Patient has coronary artery bypass surgery while awakeBMJ 2000; 321 doi: https://doi.org/10.1136/bmj.321.7254.135 (Published 15 July 2000) Cite this as: BMJ 2000;321:135
A 51 year old man has undergone a coronary artery bypass graft while awake, marking the first time in the United States that such surgery has been performed without general anaesthesia.
The operation took place at the Veterans Administration Hospital in Pittsburgh, Pennsylvania, and was led by Dr Marco Zenati, an assistant professor of surgery at the University of Pittsburgh Medical Center, with the help of anaesthesiologist Dr Juhan Paiste.
Dr Paiste used a combination of epidural anaesthesia, sedatives, and local anaesthesia to numb the chest wall and control pain. The patient, a professional magician, was alert and verbally interactive throughout the procedure.
Epidural anaesthesia was first used for a coronary artery bypass graft operation in 1998 by Dr Haldun Karagoz of Guven Hospital in Ankara, Turkey. To date, 31 patients have had such surgery under epidural control.
The technique of minimally invasive direct coronary artery bypass grafting was also used in the Pittsburgh operation. Minimally invasive bypass grafting is a relatively new technique and was pioneered at the University of Pittsburgh Medical Center in 1995.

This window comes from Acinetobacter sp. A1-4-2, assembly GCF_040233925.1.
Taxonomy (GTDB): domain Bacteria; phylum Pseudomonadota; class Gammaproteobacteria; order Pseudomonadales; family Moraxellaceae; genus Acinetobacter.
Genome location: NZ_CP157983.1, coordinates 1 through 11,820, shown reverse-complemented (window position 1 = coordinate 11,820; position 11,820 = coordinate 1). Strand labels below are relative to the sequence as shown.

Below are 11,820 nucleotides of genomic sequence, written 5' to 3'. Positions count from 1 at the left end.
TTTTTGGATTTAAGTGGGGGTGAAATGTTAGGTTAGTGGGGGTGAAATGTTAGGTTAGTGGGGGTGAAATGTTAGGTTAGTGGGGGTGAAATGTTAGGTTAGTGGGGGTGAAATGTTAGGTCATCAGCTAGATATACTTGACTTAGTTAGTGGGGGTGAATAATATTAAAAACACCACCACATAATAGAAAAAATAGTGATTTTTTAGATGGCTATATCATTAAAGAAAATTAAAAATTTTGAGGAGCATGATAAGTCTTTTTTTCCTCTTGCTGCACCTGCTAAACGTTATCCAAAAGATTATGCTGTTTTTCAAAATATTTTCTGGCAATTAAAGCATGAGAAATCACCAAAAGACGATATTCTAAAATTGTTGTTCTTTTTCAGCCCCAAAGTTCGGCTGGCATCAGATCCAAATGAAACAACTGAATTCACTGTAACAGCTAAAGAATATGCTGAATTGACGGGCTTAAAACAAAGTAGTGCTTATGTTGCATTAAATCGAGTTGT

About 500 minimally invasive bypasses have been performed so far. Unlike conventional bypass grafting, the procedure is performed on a beating heart. It thus avoids cardioplegia and use of a heart-lung machine.
Also, a smaller thoracic incision is made in minimally invasive surgery rather than the median sterniotomy used in traditional bypass grafting. It is generally a less expensive procedure than traditional bypass since a heart-lung machine isn't used.
However, the procedure is necessarily more delicate than traditional bypass grafting because the surgical working field is much smaller and the anastomosis is therefore more difficult to achieve. Also, because the procedure is performed on a beating heart, the risk of bleeding is greater and the heart has to be restrained mechanically.
The Pittsburgh team envisages combining the techniques of epidural anaesthesia and minimally invasive cardiac surgery routinely and hopes to make the combination a viable alternative to angioplasty and, eventually, an outpatient procedure.